Phytographie, by Alfred Pellan, reads like a finely executed botanical drawing of vegetation, redolent of the European Modernist style by which he was greatly influenced. Bolstered by his years in Paris, Pellan appropriated the aesthetics of avant-garde movements such as Surrealism, Fauvism, and Post-Cubism to serve his abundant imagination. The painting’s pictorial space evolves neatly from top to bottom as he gently plays with perspective; the bundle of fruit in the foreground suggests both macro and micro versions of the visible world. Here, spring is in full bloom: the ground has broken, fruits and flowers brim with sap and pulp, and an entire universe is in metamorphosis. On the lower left, a tree—a simplified apple tree, perhaps—sits on a sloping green relief feature near a bulb that has freshly risen from the earth. A garden of budding tomato and pomegranate clusters swirls against a black-and-white backdrop, injecting it with pure, contrasting colours. Each element seems activated by a delicate internal mechanism enhanced by dots, lines, and intricate colour fades: just a hint of mayhem to liven up this remarkable composition.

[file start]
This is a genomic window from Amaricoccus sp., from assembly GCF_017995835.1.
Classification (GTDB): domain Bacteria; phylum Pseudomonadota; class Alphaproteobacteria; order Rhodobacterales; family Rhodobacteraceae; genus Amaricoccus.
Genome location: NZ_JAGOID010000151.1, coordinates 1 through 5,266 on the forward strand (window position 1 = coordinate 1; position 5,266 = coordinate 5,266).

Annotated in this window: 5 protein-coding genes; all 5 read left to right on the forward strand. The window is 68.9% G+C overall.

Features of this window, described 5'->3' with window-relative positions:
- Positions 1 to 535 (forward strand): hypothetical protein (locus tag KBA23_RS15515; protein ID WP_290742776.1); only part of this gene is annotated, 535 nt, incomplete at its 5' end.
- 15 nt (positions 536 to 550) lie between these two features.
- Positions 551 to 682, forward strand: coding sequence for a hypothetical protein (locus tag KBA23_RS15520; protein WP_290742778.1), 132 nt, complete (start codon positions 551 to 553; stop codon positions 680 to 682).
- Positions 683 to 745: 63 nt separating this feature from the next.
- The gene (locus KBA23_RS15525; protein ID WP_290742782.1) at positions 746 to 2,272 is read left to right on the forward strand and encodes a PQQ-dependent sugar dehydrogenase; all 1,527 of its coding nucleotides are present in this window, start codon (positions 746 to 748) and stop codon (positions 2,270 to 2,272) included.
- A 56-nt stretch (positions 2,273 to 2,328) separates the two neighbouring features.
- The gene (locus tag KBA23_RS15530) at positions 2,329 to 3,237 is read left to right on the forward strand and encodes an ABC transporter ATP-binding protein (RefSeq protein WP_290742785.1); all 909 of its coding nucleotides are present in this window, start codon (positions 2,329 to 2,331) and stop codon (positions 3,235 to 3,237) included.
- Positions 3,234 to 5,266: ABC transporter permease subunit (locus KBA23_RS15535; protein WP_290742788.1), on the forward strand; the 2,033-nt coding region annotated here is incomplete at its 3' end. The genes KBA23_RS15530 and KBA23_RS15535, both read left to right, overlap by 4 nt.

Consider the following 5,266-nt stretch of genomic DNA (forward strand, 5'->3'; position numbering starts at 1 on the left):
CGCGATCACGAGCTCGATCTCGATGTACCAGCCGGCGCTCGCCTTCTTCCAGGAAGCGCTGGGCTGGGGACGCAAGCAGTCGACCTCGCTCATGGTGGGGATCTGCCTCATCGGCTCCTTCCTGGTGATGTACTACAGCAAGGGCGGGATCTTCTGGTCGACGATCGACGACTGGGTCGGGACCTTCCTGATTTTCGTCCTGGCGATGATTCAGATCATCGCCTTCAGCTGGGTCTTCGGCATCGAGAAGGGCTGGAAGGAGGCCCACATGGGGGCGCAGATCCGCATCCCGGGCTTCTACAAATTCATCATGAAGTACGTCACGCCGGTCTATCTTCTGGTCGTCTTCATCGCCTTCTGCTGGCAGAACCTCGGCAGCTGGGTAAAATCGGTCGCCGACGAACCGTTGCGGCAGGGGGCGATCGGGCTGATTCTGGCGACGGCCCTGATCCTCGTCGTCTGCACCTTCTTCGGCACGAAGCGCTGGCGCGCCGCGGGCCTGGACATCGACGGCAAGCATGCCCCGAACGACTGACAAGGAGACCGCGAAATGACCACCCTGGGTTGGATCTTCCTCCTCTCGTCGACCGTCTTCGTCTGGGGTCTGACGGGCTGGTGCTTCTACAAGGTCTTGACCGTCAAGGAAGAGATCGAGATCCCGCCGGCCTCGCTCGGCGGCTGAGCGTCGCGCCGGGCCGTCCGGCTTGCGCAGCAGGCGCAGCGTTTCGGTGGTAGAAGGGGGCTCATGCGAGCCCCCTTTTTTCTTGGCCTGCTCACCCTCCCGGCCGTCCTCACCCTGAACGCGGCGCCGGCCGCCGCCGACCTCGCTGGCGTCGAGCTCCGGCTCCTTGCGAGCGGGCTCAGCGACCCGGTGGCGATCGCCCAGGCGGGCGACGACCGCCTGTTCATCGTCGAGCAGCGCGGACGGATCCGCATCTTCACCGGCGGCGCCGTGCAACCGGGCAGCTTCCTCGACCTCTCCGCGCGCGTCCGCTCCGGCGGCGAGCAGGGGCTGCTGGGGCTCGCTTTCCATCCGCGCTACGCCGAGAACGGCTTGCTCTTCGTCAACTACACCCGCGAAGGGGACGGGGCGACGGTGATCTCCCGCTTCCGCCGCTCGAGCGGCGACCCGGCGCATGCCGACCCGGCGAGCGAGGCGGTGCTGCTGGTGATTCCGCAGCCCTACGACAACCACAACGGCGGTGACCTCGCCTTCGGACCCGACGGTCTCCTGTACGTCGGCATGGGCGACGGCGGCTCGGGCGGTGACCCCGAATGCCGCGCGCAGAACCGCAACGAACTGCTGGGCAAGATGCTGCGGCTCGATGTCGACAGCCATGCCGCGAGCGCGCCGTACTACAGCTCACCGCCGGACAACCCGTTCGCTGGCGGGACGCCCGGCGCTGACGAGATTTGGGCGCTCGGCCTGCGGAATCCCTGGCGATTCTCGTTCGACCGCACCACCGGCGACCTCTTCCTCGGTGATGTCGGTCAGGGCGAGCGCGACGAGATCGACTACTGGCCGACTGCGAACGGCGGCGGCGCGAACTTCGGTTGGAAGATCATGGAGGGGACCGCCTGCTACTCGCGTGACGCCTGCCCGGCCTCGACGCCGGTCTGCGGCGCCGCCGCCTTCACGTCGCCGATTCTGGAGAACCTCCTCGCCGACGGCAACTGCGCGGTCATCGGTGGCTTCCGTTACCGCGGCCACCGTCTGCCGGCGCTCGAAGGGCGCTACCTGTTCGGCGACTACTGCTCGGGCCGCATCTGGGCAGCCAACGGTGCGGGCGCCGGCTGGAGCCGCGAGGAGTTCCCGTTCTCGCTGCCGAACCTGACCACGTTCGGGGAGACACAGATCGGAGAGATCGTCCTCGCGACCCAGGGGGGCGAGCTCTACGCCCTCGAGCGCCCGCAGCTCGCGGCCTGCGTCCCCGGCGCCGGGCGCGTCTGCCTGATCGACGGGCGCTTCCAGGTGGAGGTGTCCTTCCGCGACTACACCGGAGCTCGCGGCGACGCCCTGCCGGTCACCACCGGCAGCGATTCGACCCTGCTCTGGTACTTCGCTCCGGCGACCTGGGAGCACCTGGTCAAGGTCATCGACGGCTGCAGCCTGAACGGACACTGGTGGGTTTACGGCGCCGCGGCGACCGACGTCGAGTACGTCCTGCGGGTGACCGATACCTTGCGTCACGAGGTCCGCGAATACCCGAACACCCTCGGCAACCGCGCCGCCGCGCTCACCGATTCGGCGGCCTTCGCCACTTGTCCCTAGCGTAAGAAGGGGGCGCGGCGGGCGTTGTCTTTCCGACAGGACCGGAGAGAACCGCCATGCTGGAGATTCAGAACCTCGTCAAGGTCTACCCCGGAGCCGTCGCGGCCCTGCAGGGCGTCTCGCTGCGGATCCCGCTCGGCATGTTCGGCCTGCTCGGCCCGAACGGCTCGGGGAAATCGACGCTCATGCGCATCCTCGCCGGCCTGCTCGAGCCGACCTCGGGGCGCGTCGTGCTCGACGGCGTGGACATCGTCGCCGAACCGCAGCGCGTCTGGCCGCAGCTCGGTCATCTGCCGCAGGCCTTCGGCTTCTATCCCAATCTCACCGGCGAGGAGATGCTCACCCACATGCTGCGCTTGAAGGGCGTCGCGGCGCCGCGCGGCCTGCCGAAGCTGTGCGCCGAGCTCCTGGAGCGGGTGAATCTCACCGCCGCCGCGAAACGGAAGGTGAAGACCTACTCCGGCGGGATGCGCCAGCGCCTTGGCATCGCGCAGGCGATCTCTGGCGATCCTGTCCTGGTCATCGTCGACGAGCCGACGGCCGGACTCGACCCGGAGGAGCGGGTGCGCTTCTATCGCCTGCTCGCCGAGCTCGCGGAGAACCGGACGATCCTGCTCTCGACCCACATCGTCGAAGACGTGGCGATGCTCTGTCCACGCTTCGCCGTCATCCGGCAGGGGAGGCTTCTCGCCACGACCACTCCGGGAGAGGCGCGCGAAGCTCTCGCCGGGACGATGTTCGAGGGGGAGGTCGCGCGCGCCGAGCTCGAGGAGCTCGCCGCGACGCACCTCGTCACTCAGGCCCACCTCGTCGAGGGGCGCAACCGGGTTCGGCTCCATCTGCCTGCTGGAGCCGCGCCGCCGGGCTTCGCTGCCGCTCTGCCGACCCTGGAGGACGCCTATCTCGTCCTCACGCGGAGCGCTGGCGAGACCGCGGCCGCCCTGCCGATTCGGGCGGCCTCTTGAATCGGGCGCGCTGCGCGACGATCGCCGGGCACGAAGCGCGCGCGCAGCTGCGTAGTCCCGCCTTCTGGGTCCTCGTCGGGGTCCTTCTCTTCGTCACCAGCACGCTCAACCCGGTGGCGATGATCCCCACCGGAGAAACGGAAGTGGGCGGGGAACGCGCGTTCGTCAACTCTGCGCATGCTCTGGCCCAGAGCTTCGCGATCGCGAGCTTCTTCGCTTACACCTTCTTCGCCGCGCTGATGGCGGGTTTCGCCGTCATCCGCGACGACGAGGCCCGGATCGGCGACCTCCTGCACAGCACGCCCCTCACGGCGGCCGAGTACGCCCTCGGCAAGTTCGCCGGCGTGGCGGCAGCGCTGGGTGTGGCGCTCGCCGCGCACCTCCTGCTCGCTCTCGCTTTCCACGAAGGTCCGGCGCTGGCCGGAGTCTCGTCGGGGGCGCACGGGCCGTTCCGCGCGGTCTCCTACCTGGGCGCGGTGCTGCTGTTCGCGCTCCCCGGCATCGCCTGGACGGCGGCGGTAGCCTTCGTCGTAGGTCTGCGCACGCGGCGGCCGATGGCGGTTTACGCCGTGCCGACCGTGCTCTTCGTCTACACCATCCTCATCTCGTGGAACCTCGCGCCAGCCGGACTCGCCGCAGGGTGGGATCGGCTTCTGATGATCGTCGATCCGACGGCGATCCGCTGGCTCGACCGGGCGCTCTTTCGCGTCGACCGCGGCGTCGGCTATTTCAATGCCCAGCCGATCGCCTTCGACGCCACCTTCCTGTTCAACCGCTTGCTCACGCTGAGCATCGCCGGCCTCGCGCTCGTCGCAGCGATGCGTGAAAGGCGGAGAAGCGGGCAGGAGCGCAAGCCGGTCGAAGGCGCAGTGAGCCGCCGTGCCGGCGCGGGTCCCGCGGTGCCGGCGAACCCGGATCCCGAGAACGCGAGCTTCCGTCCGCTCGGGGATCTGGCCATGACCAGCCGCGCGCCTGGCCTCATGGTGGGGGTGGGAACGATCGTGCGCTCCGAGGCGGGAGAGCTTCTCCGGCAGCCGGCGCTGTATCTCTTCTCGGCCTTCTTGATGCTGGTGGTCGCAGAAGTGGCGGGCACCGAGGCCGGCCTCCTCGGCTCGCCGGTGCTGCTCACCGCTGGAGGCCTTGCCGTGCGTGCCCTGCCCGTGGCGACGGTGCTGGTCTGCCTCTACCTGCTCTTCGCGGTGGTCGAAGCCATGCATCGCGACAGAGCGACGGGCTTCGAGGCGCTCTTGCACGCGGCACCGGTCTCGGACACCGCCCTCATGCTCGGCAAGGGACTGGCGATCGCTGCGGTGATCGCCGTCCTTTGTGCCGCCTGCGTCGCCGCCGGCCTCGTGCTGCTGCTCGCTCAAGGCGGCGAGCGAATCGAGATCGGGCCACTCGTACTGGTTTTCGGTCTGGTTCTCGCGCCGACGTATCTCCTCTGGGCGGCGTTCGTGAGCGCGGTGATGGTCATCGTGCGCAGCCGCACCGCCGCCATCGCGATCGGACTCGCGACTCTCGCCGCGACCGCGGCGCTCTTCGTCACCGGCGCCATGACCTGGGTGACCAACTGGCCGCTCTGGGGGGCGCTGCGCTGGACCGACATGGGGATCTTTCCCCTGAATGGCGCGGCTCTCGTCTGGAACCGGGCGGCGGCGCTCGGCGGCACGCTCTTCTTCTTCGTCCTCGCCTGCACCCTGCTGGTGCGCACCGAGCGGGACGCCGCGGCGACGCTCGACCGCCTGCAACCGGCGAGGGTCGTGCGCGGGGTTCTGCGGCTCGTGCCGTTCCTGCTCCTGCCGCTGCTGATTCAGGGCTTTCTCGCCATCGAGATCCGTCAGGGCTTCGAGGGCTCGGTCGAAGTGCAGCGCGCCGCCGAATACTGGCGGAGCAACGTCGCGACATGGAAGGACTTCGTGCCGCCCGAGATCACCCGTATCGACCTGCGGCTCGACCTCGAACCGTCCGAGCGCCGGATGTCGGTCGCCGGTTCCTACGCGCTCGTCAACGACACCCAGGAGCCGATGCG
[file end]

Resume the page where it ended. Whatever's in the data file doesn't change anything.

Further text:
Alfred Pellan was born in Quebec City in 1906. In 1920, he studied at the École des beaux-arts de Québec. The province’s first recipient of a painting grant, he left for Paris six years later. Pellan continued his studies at the École supérieure nationale des beaux-arts de Paris, where he received the first prize for painting in 1928. He lived in Paris until 1940, working at the academies in Grande- Chaumière, Colarossi, and Ranson. Pellan left France to escape the war and returned to Canada, where he taught painting at the École des beauxarts de Montréal from 1943 to 1952. Among the numerous prizes and distinctions he received over the course of his prolific career, the most notable are a first place in Paris’s first major mural exhibition (1935), the first prize in painting at the 65th annual spring exhibition at the Montreal Museum of Fine Arts (1948), the Royal Society of Canada Prize (1952-53), the prize for Best Mural for Montreal’s City Centre Building (1957), and an honorary doctorate from the University of Ottawa (1969). Pellan died in Montreal on October 30, 1988.